To be wild, to sculpt an image, or to cleanse and routinely resolve towards clarity… ?

#holyhabits ?


Another way?

So we have found a possible alternative… not so pleasant but I guess it does the job… for now.

Two commute routes

Cycle commutes.

I guess the cars (& vans) win?!  I have been forced (for the sake of the children) to look for an alternative to the best route via road.

So a different route in to work, as an inebriated foolish crow might fly.
It’s half a mile (a few minutes) longer. The jury is still out, there are some obstacles to get the knack of and no school children at present – it’ll be a different matter when the oh so well mannered and respectful students are on the prowl.

I’ll miss the morning skys and sunsets etc as the view from up on Barkby Thorpe is often vitalising.
I guess I’ll also miss the inclines that get the blood pumping.

The new route has poor, fractured, token cycle lanes from syston to Round Hill School but then a good bit of new cycle way (sans kids) to Thurmaston Citycycles junction. We then weave through the golfing estate. Then it’s back on familiar ground over Troon Way and via Gleneagles onto Catherine St.. Cycling in the city is still ‘on road’ – I don’t find city drivers too bad on secondary roads (the primary artery roads can be different!).

After nearly 2 years of cycling, the reason I’ve left the ‘country route’ as the crow flies through Barkby (+Thorpe) etc  is that “the automobile traffic rules!”. It’s not worth the risk!
In my humble experience/opinion, probably:
80% of the traffic – most traffic observes cyclists, reduces speed and gives room when passing.
15 % of the traffic – it’s hard to tell wether they see you. They do not reduce speed, but luckily they do not hit you. The manoeuvres vary from revving engines and inappropriate gears, giving space too late when overtaking (they give plenty of space to the invisible cyclist in front of me), and the all too often “let me past ‘cos I need to copulate with the car in front!” speeding past you up the tail of the car in front just to brake late! I’m not going to mention mobile phones, make-up mirrors and nose picking.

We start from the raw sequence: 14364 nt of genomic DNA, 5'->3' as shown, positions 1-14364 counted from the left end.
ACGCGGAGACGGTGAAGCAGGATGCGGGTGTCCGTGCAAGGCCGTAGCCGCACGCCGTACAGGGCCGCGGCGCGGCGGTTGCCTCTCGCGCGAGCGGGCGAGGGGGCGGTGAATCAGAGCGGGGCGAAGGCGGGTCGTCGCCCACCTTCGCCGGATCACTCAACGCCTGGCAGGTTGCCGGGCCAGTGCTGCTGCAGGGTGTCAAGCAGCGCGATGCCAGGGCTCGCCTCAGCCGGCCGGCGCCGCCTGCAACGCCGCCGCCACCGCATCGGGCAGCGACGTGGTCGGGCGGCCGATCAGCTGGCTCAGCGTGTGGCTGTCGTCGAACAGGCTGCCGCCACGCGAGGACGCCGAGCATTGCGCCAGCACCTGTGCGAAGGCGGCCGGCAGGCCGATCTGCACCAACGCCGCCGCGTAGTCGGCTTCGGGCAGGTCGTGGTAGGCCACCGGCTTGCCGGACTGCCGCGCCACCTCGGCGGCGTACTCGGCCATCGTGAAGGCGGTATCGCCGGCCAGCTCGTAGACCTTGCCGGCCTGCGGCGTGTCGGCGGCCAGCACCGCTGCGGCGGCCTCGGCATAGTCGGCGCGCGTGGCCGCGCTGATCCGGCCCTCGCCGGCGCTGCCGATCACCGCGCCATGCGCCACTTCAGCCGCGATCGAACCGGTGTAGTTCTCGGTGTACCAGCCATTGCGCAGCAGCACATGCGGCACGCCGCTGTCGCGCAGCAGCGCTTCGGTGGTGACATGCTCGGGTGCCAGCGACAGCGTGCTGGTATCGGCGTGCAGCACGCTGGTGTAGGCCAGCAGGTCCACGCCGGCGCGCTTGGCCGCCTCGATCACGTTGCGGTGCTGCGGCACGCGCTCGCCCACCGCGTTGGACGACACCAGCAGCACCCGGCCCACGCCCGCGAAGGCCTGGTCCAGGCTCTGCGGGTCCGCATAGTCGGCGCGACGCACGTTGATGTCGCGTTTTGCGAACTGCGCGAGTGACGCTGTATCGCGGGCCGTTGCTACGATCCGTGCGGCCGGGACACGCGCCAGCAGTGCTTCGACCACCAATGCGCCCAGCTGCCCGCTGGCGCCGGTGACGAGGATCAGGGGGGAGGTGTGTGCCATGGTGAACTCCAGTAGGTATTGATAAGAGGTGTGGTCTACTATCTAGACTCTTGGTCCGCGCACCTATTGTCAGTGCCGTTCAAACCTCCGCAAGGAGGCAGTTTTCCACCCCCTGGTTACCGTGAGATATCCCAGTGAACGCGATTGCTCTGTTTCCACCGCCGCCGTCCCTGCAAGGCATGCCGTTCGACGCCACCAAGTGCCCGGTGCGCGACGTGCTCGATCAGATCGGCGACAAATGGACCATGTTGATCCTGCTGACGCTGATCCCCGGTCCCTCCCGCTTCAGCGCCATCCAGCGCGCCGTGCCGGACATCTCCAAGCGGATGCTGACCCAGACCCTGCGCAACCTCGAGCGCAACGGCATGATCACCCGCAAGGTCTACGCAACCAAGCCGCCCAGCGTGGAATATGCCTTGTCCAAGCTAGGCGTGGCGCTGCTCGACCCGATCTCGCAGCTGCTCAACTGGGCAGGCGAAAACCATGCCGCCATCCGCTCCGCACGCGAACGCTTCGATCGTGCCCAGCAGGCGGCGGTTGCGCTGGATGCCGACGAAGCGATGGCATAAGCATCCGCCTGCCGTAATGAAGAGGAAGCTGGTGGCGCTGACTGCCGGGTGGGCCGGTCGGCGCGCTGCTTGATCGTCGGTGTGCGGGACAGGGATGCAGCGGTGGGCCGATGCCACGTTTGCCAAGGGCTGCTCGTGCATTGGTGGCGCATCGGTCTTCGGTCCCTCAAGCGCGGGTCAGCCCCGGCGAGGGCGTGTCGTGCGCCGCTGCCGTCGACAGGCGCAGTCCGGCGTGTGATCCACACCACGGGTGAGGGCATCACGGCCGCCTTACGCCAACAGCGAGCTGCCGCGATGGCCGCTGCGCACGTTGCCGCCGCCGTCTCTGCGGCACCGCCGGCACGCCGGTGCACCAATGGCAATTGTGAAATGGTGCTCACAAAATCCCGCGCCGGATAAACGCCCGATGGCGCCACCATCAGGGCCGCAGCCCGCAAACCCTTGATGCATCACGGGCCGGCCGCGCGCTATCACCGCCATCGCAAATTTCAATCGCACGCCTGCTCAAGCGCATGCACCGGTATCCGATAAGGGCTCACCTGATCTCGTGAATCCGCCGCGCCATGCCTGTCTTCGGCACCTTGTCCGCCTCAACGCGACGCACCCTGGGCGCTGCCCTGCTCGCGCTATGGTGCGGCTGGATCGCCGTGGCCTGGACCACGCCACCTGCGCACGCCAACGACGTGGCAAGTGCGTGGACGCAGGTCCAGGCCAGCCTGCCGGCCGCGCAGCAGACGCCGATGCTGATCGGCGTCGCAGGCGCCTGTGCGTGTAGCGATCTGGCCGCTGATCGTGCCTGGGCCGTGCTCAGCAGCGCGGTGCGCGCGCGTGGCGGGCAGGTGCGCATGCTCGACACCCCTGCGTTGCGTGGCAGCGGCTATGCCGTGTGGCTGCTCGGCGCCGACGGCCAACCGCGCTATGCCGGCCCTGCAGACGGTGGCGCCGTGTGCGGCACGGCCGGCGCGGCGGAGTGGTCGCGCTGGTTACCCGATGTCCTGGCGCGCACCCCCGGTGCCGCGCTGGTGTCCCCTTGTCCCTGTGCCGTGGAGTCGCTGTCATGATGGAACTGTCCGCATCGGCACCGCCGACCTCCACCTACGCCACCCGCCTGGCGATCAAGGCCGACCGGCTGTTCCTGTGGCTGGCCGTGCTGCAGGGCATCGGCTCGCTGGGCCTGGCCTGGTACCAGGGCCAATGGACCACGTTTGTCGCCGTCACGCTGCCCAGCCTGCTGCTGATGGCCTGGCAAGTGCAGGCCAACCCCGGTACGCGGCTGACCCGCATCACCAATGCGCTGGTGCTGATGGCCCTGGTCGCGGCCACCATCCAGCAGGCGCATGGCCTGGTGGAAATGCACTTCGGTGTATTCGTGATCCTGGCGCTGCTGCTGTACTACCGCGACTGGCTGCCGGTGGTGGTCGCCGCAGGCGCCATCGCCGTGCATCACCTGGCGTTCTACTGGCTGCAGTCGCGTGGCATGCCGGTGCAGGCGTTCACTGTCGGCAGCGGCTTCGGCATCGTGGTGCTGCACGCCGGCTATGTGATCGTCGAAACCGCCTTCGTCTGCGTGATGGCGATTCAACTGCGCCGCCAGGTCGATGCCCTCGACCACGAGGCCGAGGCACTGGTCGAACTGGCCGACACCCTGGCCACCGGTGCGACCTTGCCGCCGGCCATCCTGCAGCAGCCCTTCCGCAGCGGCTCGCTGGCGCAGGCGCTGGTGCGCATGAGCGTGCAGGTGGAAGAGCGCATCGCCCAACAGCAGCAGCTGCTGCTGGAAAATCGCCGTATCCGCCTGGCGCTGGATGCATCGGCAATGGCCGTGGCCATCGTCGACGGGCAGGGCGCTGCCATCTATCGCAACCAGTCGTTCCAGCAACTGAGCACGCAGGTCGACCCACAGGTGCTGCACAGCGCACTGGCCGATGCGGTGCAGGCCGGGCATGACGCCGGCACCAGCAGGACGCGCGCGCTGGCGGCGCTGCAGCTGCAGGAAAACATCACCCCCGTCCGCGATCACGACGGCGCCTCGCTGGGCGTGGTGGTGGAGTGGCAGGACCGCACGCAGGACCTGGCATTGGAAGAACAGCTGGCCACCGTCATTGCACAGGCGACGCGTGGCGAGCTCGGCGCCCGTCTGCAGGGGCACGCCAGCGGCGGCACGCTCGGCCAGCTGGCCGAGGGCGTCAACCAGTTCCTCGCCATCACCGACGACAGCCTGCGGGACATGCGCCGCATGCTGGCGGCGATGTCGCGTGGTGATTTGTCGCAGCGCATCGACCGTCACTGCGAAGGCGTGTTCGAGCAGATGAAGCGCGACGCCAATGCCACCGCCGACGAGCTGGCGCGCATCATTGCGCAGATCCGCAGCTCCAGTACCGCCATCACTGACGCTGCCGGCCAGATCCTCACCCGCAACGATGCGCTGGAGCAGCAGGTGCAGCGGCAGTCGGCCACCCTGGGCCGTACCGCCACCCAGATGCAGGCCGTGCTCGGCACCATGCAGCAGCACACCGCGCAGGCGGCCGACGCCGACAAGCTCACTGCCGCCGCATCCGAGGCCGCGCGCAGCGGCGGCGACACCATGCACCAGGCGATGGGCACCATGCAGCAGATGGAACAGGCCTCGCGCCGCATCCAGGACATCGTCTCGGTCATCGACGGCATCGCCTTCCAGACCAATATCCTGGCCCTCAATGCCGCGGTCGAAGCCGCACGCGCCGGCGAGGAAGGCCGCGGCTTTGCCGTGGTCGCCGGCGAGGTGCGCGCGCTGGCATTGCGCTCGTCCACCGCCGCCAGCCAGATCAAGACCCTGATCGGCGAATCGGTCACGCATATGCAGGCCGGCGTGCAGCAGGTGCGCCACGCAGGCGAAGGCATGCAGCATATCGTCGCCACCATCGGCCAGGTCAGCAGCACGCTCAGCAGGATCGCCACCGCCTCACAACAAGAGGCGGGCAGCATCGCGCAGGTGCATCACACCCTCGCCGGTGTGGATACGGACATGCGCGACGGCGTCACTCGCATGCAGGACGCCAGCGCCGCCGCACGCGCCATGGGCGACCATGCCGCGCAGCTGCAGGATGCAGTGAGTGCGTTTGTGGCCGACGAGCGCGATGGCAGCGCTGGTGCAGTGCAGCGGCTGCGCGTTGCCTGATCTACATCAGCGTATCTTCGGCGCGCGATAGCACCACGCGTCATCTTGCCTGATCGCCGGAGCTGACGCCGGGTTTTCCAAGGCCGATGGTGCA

It’s the 5% that are the worry – these fall into two camps:
1. “The Aggressive”: Not slowing, indeed, often accelerating faster (than the limit?) to pass you. Not giving any extra room ‘cos I guess they don’t care? (God knows if they see the cyclist). The impatient contemptuous ignorant dickwit attitude that cyclists are a pain in the front bumper and must not be tollerated and must be passed, blocked or bullied.
2. The “Ooops Sorry I Didn’t See You”: this is possibly the more worrying, “sorry. I misjudged it”, or “I didn’t see you”, is not going to help scrape you off the floor or put your head back on your torso. It’s people that are just not aware (anymore) of their responsibility when driving a vehicle – I guess they are “new drivers”, “infrequent drivers”, “careless drivers”, “distracted drivers”, “over confident drivers?”, “ill prepared drivers”… I don’t know, but there are too many of them on the roads.

If you don’t agree that these types of driver/people exist, try and share the roads with them from the position of a cyclist.
When you cycle, all your senses are engaged in the activity; you are “cycling”, not thinking about the radio, the windows, the make-up, the phone, the back seat, the glove box…  “you are cycling”, and you are intently engaged with where you are – you can’t miss the careless perilous incidents and obstacles when they’re encountered.

So the Queniborough-Barkby-Leicester road is too dangerous – it will only take one incident to put me in hospital.